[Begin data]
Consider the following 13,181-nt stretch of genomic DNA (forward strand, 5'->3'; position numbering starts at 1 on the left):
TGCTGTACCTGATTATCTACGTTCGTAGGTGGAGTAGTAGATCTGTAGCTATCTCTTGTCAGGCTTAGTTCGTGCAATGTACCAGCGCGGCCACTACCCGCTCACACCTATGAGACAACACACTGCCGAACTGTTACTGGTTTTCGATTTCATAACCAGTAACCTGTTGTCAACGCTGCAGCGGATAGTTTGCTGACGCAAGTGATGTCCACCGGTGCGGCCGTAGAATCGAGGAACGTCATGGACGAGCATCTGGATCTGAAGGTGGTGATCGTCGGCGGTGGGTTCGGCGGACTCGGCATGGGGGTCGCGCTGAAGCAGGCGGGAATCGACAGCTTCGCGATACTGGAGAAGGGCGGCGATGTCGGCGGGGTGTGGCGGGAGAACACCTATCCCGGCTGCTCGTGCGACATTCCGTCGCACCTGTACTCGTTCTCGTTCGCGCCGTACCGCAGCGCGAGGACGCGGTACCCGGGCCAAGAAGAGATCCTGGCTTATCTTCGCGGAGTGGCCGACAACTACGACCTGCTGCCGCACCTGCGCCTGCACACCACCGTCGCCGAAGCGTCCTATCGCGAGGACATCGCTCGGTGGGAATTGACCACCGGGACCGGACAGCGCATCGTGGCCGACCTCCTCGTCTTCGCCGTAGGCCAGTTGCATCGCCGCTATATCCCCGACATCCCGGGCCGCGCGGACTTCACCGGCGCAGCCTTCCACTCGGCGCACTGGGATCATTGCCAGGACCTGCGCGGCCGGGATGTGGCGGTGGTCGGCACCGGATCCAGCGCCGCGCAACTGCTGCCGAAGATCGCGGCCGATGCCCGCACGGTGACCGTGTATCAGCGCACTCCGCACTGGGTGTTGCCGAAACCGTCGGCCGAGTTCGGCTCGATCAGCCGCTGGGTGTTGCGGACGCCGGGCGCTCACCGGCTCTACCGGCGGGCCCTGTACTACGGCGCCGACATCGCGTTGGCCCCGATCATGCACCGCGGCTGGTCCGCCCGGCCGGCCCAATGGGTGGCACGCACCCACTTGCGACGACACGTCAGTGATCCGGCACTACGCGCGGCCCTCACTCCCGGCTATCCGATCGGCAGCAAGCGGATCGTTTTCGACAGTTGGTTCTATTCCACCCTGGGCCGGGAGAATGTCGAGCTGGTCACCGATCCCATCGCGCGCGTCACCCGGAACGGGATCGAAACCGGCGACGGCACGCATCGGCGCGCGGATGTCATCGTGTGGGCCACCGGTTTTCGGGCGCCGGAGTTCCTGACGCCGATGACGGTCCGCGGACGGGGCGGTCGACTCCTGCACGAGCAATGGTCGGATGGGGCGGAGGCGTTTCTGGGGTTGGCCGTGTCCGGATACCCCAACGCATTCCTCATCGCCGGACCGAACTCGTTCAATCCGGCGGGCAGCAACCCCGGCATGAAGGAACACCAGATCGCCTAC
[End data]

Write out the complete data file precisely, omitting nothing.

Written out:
Consider the following 13,181-nt stretch of genomic DNA (forward strand, 5'->3'; position numbering starts at 1 on the left):
TGCTGTACCTGATTATCTACGTTCGTAGGTGGAGTAGTAGATCTGTAGCTATCTCTTGTCAGGCTTAGTTCGTGCAATGTACCAGCGCGGCCACTACCCGCTCACACCTATGAGACAACACACTGCCGAACTGTTACTGGTTTTCGATTTCATAACCAGTAACCTGTTGTCAACGCTGCAGCGGATAGTTTGCTGACGCAAGTGATGTCCACCGGTGCGGCCGTAGAATCGAGGAACGTCATGGACGAGCATCTGGATCTGAAGGTGGTGATCGTCGGCGGTGGGTTCGGCGGACTCGGCATGGGGGTCGCGCTGAAGCAGGCGGGAATCGACAGCTTCGCGATACTGGAGAAGGGCGGCGATGTCGGCGGGGTGTGGCGGGAGAACACCTATCCCGGCTGCTCGTGCGACATTCCGTCGCACCTGTACTCGTTCTCGTTCGCGCCGTACCGCAGCGCGAGGACGCGGTACCCGGGCCAAGAAGAGATCCTGGCTTATCTTCGCGGAGTGGCCGACAACTACGACCTGCTGCCGCACCTGCGCCTGCACACCACCGTCGCCGAAGCGTCCTATCGCGAGGACATCGCTCGGTGGGAATTGACCACCGGGACCGGACAGCGCATCGTGGCCGACCTCCTCGTCTTCGCCGTAGGCCAGTTGCATCGCCGCTATATCCCCGACATCCCGGGCCGCGCGGACTTCACCGGCGCAGCCTTCCACTCGGCGCACTGGGATCATTGCCAGGACCTGCGCGGCCGGGATGTGGCGGTGGTCGGCACCGGATCCAGCGCCGCGCAACTGCTGCCGAAGATCGCGGCCGATGCCCGCACGGTGACCGTGTATCAGCGCACTCCGCACTGGGTGTTGCCGAAACCGTCGGCCGAGTTCGGCTCGATCAGCCGCTGGGTGTTGCGGACGCCGGGCGCTCACCGGCTCTACCGGCGGGCCCTGTACTACGGCGCCGACATCGCGTTGGCCCCGATCATGCACCGCGGCTGGTCCGCCCGGCCGGCCCAATGGGTGGCACGCACCCACTTGCGACGACACGTCAGTGATCCGGCACTACGCGCGGCCCTCACTCCCGGCTATCCGATCGGCAGCAAGCGGATCGTTTTCGACAGTTGGTTCTATTCCACCCTGGGCCGGGAGAATGTCGAGCTGGTCACCGATCCCATCGCGCGCGTCACCCGGAACGGGATCGAAACCGGCGACGGCACGCATCGGCGCGCGGATGTCATCGTGTGGGCCACCGGTTTTCGGGCGCCGGAGTTCCTGACGCCGATGACGGTCCGCGGACGGGGCGGTCGACTCCTGCACGAGCAATGGTCGGATGGGGCGGAGGCGTTTCTGGGGTTGGCCGTGTCCGGATACCCCAACGCATTCCTCATCGCCGGACCGAACTCGTTCAATCCGGCGGGCAGCAACCCCGGCATGAAGGAACACCAGATCGCCTAC